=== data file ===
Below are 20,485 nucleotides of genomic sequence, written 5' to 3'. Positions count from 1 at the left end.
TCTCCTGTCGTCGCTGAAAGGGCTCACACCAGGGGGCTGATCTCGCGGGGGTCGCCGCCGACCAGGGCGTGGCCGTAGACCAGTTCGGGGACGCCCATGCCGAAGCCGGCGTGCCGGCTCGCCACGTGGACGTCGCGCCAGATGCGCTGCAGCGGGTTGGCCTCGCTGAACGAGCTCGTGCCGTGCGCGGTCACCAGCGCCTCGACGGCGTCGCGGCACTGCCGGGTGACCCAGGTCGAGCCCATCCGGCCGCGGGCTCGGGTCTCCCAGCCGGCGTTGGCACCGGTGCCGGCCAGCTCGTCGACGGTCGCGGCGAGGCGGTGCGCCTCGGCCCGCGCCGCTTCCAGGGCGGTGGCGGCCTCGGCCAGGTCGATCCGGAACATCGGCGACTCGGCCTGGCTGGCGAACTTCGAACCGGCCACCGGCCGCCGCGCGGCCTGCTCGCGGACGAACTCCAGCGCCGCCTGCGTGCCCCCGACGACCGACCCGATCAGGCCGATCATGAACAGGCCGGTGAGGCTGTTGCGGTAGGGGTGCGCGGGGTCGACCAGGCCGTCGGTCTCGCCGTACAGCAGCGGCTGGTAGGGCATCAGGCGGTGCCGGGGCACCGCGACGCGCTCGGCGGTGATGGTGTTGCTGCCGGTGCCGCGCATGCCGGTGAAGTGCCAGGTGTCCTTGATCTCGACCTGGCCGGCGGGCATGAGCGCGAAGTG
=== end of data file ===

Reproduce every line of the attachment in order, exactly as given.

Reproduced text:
Below are 20,485 nucleotides of genomic sequence, written 5' to 3'. Positions count from 1 at the left end.
TCTCCTGTCGTCGCTGAAAGGGCTCACACCAGGGGGCTGATCTCGCGGGGGTCGCCGCCGACCAGGGCGTGGCCGTAGACCAGTTCGGGGACGCCCATGCCGAAGCCGGCGTGCCGGCTCGCCACGTGGACGTCGCGCCAGATGCGCTGCAGCGGGTTGGCCTCGCTGAACGAGCTCGTGCCGTGCGCGGTCACCAGCGCCTCGACGGCGTCGCGGCACTGCCGGGTGACCCAGGTCGAGCCCATCCGGCCGCGGGCTCGGGTCTCCCAGCCGGCGTTGGCACCGGTGCCGGCCAGCTCGTCGACGGTCGCGGCGAGGCGGTGCGCCTCGGCCCGCGCCGCTTCCAGGGCGGTGGCGGCCTCGGCCAGGTCGATCCGGAACATCGGCGACTCGGCCTGGCTGGCGAACTTCGAACCGGCCACCGGCCGCCGCGCGGCCTGCTCGCGGACGAACTCCAGCGCCGCCTGCGTGCCCCCGACGACCGACCCGATCAGGCCGATCATGAACAGGCCGGTGAGGCTGTTGCGGTAGGGGTGCGCGGGGTCGACCAGGCCGTCGGTCTCGCCGTACAGCAGCGGCTGGTAGGGCATCAGGCGGTGCCGGGGCACCGCGACGCGCTCGGCGGTGATGGTGTTGCTGCCGGTGCCGCGCATGCCGGTGAAGTGCCAGGTGTCCTTGATCTCGACCTGGCCGGCGGGCATGAGCGCGAAGTG